Around 1 in 200 children are diagnosed with a genetic epilepsy each year. These children often also have other co-existing conditions such as speech and language problems, migraine and difficulty sustaining attention. In 30% of these children, the current medicines that we have are not effective at stopping their seizures. Many children also suffer some side effects from their epilepsy medicine. In order to understand why medicines don’t work and to develop better ones, we need to understand on a molecular level what is going wrong in the brain to cause epilepsy.
In 2013, our team was part of a European initiative that identified one of the genes that cause many cases of childhood epilepsy associated with speech and language problems. This gene is called GRIN2A and it makes a protein found on the end of nerve cells. We discovered that this gene malfunctions in some cases of Rolandic epilepsy (RE), Landau Kleffner Sydrome (LKS) and Continuous Spikes in Slow-Wave Sleep (CSWSS). In discovering this gene we had started to unlock the puzzle of how epilepsy is caused in certain children.
What we are doing?
In a collaboration with Eli Lilly & Co., Dr Laura Addis is characterising how DNA mutations in the GRIN2A gene from children with epilepsy cause the protein it makes on the end of nerve cells, called an ion channel, to malfunction. Dr Addis will be investigating in cell models what is going wrong by using very powerful microscopes. She will investigate if the ion channels are made from the gene in patients, how they are moved within the cell to its surface when they are mutated, and, if they get to the surface, how they work when they are there when compared to the protein from someone without epilepsy. The second phase of this study is to investigate medicine which can be used to rescue the problems that we are seeing in the mutated ion channels to make them work in a regular way.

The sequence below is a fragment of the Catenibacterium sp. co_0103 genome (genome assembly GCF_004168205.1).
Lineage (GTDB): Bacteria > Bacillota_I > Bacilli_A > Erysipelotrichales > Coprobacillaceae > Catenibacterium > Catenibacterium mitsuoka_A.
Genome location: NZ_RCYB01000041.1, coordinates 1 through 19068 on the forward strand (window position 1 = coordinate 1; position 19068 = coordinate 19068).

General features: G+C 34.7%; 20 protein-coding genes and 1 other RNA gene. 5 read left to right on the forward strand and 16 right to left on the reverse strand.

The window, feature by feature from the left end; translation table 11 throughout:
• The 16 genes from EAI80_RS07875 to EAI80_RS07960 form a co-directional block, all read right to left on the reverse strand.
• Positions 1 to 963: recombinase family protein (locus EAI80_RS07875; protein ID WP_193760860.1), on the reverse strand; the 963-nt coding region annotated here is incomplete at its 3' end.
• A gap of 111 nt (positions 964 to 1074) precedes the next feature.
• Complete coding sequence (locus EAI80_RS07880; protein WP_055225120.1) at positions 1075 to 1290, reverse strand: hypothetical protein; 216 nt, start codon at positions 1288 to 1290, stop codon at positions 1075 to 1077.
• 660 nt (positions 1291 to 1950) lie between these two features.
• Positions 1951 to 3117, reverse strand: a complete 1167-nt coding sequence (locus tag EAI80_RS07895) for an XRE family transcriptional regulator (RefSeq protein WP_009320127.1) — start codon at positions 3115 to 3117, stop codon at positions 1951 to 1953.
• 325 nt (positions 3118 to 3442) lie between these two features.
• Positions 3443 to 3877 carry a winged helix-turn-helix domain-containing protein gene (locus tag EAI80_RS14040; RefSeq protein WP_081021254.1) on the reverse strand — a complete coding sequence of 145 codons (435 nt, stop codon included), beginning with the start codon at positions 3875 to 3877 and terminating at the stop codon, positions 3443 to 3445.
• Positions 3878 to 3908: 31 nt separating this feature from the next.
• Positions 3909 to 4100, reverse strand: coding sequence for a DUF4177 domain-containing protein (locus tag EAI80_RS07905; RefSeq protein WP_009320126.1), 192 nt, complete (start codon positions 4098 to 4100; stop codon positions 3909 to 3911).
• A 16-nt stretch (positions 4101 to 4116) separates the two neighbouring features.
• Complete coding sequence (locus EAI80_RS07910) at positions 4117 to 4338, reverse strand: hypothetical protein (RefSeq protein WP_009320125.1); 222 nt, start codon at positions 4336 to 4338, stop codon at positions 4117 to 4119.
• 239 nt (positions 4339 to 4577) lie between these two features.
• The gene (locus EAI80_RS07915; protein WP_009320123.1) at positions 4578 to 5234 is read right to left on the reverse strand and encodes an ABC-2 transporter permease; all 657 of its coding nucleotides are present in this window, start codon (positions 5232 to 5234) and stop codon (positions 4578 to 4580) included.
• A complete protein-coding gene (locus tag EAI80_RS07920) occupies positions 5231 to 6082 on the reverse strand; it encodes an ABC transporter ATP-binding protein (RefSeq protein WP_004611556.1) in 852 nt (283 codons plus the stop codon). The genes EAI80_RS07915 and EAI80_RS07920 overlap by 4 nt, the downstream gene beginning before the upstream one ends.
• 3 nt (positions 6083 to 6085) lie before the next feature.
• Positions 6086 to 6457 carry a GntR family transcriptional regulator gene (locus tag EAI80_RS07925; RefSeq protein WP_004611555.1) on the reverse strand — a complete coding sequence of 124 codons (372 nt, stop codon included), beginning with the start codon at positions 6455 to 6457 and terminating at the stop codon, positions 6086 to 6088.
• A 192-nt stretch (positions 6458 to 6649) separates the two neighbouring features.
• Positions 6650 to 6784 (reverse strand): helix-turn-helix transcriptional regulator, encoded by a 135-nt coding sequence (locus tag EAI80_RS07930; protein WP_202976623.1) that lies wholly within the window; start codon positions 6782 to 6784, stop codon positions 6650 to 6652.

Who is conducting the research?
Dr Laura Addis at King’s College London is the principal investigator of this study. Dr Addis is collaborating with scientists at Eli Lilly – Dr Daniel Ursu and Prof. David Collier to carry out this work.
Who can take part?
At this time we are not recruiting individuals for this study as it is primarily based in the laboratory. However, if your child has had genetic testing and is found to have a mutation in the GRIN2A gene then we may contact your family in the future.
If you would like to find out more, please contact Dr Addis by email at email@example.com.
About our research
We are a research group from King’s College London dedicated to finding the cause of childhood epilepsies. Our research explores the genetics of childhood epilepsy in order to improve the outlook for both diagnosis and treatment.
Childhoodepilepsy.org has a wide range of research publications, and supporting information documents, for parents of children affected by epilepsy, clinicians and research professionals.